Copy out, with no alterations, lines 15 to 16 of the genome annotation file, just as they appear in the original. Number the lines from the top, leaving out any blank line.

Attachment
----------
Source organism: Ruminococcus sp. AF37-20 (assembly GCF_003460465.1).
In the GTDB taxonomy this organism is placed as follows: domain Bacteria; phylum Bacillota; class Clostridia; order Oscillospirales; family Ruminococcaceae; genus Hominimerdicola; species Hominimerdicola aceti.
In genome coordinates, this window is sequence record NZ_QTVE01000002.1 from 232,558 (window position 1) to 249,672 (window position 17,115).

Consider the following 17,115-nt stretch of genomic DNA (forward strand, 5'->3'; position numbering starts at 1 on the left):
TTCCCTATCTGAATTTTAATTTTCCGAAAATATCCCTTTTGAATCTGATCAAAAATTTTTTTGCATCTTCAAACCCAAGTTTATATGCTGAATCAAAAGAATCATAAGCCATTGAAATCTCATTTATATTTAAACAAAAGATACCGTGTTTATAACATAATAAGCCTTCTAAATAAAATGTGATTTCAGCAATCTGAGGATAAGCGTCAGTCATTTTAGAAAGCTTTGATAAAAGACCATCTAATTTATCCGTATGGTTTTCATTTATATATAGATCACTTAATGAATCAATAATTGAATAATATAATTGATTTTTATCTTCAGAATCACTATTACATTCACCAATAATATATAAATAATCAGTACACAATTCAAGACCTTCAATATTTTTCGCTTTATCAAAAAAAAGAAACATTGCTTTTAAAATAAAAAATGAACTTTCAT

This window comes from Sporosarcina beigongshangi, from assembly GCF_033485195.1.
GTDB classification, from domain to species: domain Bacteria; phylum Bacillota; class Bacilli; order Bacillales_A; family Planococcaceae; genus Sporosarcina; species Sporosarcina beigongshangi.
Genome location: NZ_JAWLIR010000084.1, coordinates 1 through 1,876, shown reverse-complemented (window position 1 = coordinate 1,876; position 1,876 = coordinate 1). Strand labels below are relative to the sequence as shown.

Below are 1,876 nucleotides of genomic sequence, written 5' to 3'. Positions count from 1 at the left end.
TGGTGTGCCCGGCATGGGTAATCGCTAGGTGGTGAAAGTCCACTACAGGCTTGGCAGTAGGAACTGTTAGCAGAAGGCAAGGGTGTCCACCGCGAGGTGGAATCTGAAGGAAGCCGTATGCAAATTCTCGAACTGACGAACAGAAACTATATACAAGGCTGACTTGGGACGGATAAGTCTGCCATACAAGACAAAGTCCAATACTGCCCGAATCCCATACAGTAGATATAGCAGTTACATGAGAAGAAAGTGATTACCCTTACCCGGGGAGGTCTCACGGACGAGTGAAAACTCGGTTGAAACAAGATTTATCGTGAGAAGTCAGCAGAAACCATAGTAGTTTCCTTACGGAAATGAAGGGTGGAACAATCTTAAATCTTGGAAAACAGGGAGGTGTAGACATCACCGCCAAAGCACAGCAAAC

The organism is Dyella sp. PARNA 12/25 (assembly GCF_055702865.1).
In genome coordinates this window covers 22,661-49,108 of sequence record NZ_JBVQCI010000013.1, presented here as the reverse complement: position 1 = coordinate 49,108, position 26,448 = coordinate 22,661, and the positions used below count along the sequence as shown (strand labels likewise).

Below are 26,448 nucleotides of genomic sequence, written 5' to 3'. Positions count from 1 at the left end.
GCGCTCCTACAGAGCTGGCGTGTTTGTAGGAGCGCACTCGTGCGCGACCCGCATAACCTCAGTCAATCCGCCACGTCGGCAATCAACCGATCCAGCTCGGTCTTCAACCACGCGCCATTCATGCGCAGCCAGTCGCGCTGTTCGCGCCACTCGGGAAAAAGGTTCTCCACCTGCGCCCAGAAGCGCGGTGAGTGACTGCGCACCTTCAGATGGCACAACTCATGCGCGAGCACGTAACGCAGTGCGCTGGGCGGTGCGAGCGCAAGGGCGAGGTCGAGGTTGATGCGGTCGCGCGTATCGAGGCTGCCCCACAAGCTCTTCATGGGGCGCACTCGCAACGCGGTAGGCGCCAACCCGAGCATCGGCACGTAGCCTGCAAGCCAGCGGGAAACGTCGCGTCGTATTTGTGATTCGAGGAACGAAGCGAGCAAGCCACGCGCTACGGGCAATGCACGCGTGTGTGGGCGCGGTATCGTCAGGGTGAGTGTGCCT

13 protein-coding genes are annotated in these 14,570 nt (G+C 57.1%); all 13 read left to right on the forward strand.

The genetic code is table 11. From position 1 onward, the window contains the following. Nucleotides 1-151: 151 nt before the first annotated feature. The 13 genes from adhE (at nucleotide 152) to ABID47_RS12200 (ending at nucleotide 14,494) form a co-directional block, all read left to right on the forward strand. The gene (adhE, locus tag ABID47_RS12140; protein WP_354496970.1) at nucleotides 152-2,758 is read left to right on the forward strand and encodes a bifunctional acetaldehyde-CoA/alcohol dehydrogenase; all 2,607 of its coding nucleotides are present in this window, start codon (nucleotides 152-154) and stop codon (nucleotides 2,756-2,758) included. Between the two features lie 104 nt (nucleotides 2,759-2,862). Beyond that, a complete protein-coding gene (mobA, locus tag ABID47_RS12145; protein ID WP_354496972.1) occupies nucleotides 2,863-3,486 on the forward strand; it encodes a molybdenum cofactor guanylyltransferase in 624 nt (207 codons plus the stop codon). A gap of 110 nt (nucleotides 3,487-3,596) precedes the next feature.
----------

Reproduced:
13 protein-coding genes are annotated in these 14,570 nt (G+C 57.1%); all 13 read left to right on the forward strand.

The genetic code is table 11. From position 1 onward, the window contains the following. Nucleotides 1-151: 151 nt before the first annotated feature. The 13 genes from adhE (at nucleotide 152) to ABID47_RS12200 (ending at nucleotide 14,494) form a co-directional block, all read left to right on the forward strand. The gene (adhE, locus tag ABID47_RS12140; protein WP_354496970.1) at nucleotides 152-2,758 is read left to right on the forward strand and encodes a bifunctional acetaldehyde-CoA/alcohol dehydrogenase; all 2,607 of its coding nucleotides are present in this window, start codon (nucleotides 152-154) and stop codon (nucleotides 2,756-2,758) included. Between the two features lie 104 nt (nucleotides 2,759-2,862). Beyond that, a complete protein-coding gene (mobA, locus tag ABID47_RS12145; protein ID WP_354496972.1) occupies nucleotides 2,863-3,486 on the forward strand; it encodes a molybdenum cofactor guanylyltransferase in 624 nt (207 codons plus the stop codon). A gap of 110 nt (nucleotides 3,487-3,596) precedes the next feature.